One could contribute an icon depicting a deity or saint. They might contribute a piece of vellum with a prayer or holy phrase or even a whole book or scroll. If they have lost someone important recently they might put one of their belongings on the shrine or an item commemorating an elder or ancestor.

The travel altar offers an aegis of protection. If a fellow traveler should offer their own icon on the altar should violate the trust of anyone else who has put down an icon it inspires the ire of every power invested. Being god-cursed is a terrible fate, though some bandits and thieves have been known to do their best to survive with a fell mark against them. Even refusing to sit and robbing those who have contributed to a travel shrine is known to bring about the anger and retribution of the icons represented.

Every character says something short about what that piece means to them. Over the course of the night one might talk about how two pieces on the shrine might interact or ask questions about an icon, remembrance or text. Discussions occur about how the different ideas interact. In this way, travel shrines and altars help mythologies become woven into one another as travelers talk under its aegis and make sense of one another’s ideas and traditions.

Of course this gets complicated. When larger retinues or even armies meet on the road. When larger groups meet before a traveling shrine there will often be a spiritual leader who represents each group. In these cases, sometimes this leader might put down several icons to represent the factions within their group or put down more remembrances if they have lost comrades on the road or in battles. Sometimes armies will put icons down for units who took heavy casualties or an icon for the unit or army’s patron saint. Sometimes an army that has been routed or a group of adventurers who have been decimated put down an icon for an incarnation of death.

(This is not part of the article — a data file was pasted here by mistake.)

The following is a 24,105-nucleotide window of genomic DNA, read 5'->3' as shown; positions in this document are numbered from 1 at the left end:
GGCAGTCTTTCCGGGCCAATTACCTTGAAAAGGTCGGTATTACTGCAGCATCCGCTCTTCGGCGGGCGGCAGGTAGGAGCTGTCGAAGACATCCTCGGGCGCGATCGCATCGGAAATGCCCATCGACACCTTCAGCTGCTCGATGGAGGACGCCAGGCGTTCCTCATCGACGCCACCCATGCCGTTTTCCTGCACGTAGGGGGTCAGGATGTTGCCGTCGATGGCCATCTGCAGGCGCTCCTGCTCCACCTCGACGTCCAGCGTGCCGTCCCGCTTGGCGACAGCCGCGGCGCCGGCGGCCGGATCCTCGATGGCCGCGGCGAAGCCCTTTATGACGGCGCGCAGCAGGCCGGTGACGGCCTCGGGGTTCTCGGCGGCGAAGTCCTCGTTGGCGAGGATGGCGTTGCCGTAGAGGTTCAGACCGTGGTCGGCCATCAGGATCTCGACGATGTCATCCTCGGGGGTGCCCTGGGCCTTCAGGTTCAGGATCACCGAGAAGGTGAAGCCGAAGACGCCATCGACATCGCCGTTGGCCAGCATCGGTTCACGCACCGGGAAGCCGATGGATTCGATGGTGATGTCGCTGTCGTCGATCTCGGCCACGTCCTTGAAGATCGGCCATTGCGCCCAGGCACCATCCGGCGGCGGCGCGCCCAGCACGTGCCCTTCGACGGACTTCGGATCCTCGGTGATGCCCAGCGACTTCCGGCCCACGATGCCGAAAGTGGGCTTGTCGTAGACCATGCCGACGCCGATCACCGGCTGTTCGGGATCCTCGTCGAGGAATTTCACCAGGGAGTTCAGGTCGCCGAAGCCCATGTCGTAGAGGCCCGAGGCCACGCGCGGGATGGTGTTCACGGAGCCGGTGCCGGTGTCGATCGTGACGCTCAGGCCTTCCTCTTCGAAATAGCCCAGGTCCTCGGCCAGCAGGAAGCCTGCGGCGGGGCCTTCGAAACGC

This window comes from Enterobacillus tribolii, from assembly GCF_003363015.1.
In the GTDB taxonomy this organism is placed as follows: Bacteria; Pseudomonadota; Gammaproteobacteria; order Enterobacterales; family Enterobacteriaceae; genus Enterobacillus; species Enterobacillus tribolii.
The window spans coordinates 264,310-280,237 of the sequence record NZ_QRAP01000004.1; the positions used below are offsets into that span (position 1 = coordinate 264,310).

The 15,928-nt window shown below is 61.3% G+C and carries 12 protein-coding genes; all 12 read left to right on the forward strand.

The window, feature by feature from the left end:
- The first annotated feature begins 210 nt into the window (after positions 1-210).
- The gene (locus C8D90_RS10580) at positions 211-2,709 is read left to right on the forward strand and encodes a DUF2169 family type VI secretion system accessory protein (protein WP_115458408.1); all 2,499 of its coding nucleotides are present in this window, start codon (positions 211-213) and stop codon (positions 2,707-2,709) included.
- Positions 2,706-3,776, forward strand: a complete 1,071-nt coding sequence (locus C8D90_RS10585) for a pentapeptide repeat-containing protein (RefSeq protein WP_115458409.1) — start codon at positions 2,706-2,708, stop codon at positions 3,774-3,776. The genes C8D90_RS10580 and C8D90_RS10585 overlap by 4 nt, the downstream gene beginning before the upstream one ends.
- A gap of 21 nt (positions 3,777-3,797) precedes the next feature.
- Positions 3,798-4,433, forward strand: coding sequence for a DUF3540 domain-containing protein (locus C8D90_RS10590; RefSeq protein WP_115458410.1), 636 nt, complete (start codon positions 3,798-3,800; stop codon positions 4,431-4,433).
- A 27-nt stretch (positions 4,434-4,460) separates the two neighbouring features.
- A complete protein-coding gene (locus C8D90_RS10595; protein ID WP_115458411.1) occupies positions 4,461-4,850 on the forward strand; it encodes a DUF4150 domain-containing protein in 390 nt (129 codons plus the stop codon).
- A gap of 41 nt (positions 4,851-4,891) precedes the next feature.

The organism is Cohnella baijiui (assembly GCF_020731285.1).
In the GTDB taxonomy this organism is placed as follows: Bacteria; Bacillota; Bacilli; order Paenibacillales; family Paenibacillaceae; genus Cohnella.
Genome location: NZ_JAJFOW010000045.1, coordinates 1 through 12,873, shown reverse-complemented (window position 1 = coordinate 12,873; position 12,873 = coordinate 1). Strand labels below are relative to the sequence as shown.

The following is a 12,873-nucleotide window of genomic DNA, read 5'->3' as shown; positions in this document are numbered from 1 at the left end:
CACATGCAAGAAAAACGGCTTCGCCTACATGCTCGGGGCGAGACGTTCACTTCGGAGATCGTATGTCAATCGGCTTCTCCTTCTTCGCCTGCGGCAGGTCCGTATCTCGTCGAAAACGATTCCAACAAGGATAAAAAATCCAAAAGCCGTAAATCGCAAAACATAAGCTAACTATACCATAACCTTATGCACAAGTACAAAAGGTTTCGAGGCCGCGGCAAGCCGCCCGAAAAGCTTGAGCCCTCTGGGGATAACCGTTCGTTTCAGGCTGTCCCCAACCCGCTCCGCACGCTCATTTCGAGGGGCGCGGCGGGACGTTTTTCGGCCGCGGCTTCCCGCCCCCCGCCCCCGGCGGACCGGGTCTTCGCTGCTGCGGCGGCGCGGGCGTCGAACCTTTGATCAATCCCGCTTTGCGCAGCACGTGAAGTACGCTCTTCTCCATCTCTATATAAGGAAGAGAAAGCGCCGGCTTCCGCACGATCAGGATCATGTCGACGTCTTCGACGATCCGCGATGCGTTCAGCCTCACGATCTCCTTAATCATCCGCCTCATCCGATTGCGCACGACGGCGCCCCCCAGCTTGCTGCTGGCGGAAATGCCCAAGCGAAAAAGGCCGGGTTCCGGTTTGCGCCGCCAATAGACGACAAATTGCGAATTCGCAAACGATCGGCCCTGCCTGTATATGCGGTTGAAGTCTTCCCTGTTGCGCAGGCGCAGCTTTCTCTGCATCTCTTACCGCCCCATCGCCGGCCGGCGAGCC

Among smaller groups it is often a less complicated endeavor. Travelers have been known to use discussions around the shrines and altars to celebrate their comrade’s heroism or to take a moment to remember those who have fallen. It can be used to remember where they are going and why or what they learned from where they are coming from.

Around the shrines and altars powers have been known to offer visions and dreams; sometimes there is even a disguised or direct visitation.

Things to do at the Travel Altar:

  • Ask each other questions about your homes, backgrounds, families and cultures
  • Relate a story about the powers on the altar and how they relate to one another
  • Seek forgiveness from a comrade
  • Air a grievance before higher powers and your fellow travelers
  • Seek guidance from those around you and from higher powers